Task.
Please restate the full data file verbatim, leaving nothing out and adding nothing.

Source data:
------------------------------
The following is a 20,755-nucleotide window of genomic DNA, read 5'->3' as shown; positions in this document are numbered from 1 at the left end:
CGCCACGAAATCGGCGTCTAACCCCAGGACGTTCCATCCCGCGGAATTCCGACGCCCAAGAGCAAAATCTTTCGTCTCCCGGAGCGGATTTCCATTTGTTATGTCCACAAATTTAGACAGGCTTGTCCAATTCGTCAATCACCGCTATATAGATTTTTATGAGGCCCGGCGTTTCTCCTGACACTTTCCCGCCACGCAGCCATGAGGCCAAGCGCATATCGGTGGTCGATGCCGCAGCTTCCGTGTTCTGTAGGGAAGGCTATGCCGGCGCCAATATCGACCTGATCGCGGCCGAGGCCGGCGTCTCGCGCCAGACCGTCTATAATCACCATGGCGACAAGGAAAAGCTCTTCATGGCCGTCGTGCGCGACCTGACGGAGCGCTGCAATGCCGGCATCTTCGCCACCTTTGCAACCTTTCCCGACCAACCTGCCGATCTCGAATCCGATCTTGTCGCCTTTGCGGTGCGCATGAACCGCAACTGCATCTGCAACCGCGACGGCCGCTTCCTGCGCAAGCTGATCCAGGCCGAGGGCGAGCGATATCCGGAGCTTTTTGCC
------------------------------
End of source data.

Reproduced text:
The following is a 20,755-nucleotide window of genomic DNA, read 5'->3' as shown; positions in this document are numbered from 1 at the left end:
CGCCACGAAATCGGCGTCTAACCCCAGGACGTTCCATCCCGCGGAATTCCGACGCCCAAGAGCAAAATCTTTCGTCTCCCGGAGCGGATTTCCATTTGTTATGTCCACAAATTTAGACAGGCTTGTCCAATTCGTCAATCACCGCTATATAGATTTTTATGAGGCCCGGCGTTTCTCCTGACACTTTCCCGCCACGCAGCCATGAGGCCAAGCGCATATCGGTGGTCGATGCCGCAGCTTCCGTGTTCTGTAGGGAAGGCTATGCCGGCGCCAATATCGACCTGATCGCGGCCGAGGCCGGCGTCTCGCGCCAGACCGTCTATAATCACCATGGCGACAAGGAAAAGCTCTTCATGGCCGTCGTGCGCGACCTGACGGAGCGCTGCAATGCCGGCATCTTCGCCACCTTTGCAACCTTTCCCGACCAACCTGCCGATCTCGAATCCGATCTTGTCGCCTTTGCGGTGCGCATGAACCGCAACTGCATCTGCAACCGCGACGGCCGCTTCCTGCGCAAGCTGATCCAGGCCGAGGGCGAGCGATATCCGGAGCTTTTTGCC